City of San Antonio, Texas
Ethics Advisory Opinion No. 2010-06
August 18, 2010
Issued By: City Attorney’s Office
May a city employee accept a door prize that exceeds $50 in value that was awarded at a conference from a city vendor?
An employee attended an open house sponsored in part by an entity that does business with the city. Each person attending the event received a ticket for a random drawing for various prizes. The employee won a drill worth more than $50. Approximately one third of the individuals attending won some type of prize. The employee has inquired whether he can accept the drill under the provisions of the city’s Ethics Code.
III. The Ethics Code
A. Restrictions on the Receipt of Gifts and Benefits by City Employees
The Ethics Code contains two rules which regulate the acceptance of gifts or benefits by city employees. The first restricts gifts given with the intent to influence or reward a city official or employee for official action:
A city official or employee shall not solicit, accept, or agree to accept any gift or benefit for himself or herself or his or her business:
(A) that reasonably tends to influence or reward official conduct; or
(B) that the official or employee knows or should know is being offered with the intent to influence or reward official conduct.
Ethics Code, Section 2-45(a)(1).
The second rule restricts gifts from specific sources, regardless of the motivation for the gift:
A city official or employee shall not solicit, accept, or agree to accept any gift or benefit, from:
(A) any individual or business entity doing or seeking to do business with the City; or
(B) any registered lobbyist or public relations firm; or
(C) any person seeking action or advocating on zoning or platting matters before a city body.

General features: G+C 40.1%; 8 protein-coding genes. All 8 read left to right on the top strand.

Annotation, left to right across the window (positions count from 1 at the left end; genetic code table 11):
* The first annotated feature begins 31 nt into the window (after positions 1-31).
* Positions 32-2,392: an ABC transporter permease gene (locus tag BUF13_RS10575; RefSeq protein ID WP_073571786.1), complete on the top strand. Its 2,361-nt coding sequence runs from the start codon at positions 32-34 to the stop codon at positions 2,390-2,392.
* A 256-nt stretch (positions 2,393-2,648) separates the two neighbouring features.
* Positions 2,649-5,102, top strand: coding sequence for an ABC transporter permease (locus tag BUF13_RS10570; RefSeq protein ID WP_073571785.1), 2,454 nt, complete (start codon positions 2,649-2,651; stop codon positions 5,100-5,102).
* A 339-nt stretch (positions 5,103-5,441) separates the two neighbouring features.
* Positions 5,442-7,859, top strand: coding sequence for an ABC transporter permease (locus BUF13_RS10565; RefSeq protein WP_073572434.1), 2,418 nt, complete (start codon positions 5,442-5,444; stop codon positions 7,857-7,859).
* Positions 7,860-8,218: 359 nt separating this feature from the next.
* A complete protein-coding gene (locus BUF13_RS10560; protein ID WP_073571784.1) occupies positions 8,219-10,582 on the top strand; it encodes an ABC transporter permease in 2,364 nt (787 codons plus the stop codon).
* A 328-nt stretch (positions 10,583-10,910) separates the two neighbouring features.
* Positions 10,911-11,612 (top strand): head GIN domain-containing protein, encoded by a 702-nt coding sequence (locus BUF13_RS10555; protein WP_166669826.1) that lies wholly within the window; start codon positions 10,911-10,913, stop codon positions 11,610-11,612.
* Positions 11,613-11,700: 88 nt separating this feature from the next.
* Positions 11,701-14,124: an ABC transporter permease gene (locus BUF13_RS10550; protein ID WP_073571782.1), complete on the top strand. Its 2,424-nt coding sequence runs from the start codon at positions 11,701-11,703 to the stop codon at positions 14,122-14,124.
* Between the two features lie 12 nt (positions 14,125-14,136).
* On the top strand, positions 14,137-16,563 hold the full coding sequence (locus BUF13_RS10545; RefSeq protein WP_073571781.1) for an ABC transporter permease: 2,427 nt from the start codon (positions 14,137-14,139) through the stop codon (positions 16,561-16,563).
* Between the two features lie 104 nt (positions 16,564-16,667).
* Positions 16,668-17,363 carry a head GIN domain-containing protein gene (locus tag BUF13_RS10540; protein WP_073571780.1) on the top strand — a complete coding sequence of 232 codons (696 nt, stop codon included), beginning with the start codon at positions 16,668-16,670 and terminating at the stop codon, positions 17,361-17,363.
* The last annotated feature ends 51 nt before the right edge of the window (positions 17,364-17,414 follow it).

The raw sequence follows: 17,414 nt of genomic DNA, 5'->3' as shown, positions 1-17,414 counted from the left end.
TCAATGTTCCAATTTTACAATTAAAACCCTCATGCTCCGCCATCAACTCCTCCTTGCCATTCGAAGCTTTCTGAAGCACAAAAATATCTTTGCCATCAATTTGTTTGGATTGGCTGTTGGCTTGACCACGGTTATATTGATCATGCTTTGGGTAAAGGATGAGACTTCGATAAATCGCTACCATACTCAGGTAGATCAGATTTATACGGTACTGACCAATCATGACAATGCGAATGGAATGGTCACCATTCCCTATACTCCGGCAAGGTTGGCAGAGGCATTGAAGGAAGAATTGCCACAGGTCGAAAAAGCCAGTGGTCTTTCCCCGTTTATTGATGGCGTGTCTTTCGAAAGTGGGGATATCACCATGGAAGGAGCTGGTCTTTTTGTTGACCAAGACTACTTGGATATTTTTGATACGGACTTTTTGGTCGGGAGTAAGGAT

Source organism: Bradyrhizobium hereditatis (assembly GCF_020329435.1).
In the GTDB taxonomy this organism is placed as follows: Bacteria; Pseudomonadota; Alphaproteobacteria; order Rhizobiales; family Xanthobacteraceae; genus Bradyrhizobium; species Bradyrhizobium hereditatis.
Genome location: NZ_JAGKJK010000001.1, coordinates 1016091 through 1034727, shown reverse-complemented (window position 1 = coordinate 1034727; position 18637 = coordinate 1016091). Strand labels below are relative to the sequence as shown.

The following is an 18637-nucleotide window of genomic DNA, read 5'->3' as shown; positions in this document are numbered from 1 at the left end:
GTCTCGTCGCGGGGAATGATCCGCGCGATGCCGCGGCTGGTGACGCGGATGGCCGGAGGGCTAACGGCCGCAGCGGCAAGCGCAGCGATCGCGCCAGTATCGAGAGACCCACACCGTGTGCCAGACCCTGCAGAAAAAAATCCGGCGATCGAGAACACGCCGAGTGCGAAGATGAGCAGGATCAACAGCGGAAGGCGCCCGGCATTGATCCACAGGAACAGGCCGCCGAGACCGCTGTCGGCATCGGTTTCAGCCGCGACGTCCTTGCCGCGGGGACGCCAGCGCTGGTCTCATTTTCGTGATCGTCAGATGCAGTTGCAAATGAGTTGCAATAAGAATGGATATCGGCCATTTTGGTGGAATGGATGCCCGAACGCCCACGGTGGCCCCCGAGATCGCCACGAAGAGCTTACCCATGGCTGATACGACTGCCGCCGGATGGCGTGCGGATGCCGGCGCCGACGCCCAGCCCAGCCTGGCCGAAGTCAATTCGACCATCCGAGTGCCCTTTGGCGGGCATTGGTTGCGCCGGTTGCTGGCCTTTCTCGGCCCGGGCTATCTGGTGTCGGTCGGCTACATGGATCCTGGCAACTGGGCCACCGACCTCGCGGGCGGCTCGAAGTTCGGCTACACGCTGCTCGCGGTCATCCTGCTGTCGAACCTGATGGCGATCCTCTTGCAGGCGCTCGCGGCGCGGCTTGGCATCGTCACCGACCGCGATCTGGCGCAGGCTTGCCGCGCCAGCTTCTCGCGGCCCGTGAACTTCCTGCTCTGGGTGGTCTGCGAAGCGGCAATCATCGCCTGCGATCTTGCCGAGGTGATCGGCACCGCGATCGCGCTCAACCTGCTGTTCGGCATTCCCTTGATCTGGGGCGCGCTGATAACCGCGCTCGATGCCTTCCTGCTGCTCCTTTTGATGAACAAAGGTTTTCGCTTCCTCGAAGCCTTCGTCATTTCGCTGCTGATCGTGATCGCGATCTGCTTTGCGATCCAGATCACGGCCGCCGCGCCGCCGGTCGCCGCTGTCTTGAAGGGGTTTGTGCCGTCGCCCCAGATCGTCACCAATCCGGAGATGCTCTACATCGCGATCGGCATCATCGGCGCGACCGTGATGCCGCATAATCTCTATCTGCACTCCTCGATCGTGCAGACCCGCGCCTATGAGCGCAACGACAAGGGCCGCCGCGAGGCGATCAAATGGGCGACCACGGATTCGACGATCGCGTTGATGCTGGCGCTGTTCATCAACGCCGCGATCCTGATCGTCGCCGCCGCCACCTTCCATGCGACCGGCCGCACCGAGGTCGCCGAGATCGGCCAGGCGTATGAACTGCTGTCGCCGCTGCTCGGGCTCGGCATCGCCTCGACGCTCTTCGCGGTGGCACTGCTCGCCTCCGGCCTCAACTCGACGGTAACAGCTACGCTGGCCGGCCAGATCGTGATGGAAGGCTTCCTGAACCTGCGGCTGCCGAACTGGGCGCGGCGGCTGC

Ethics Code, Section 2-45(a)(2). This rule provides an exception for gifts up to $50 in value.
In this instance, the city employee has been offered a benefit with financial value of greater than $50 from a city vendor. Since the vendor awarded the prizes through a random selection, there is no indication the entity has offered the prize with the intent of influencing or rewarding official conduct, so the first rule does not appear to be applicable.
The second rule imposes restrictions regardless of intent, on gifts from three specific sources: those doing or seeking business with the city; registered lobbyists; and those seeking action or advocating on a zoning or platting matter. The vendor does business with the city and so the restrictions of the second rule would apply.
The question is whether this gift prohibition would apply if the benefit was provided through random selection instead of being given directly to the city employee with the intent that he, as a city employee, be the specific recipient. Section 2-45(a)(2) states that a city employee may not accept a benefit valued at more than $50 from a city vendor. No exception is provided for benefits given through random selection. The restriction is based on the status of the recipient as a city employee and the donor as a city vendor. See Texas Ethics Commission Advisory Opinion No. 396 (1998) (whether a public servant may accept a particular gift under the Texas Penal Code depends on the nature of the gift and the status of the donor.) Therefore, given that the gift has been provided by a city vendor, and that the value is more than $50, the employee cannot accept the door prize.
IV. ConclusionUnder Section 2-45(a)(2), if the value of the benefit exceeds $50, a city employee cannot accept a gift or benefit, including a randomly awarded door prize from a city vendor.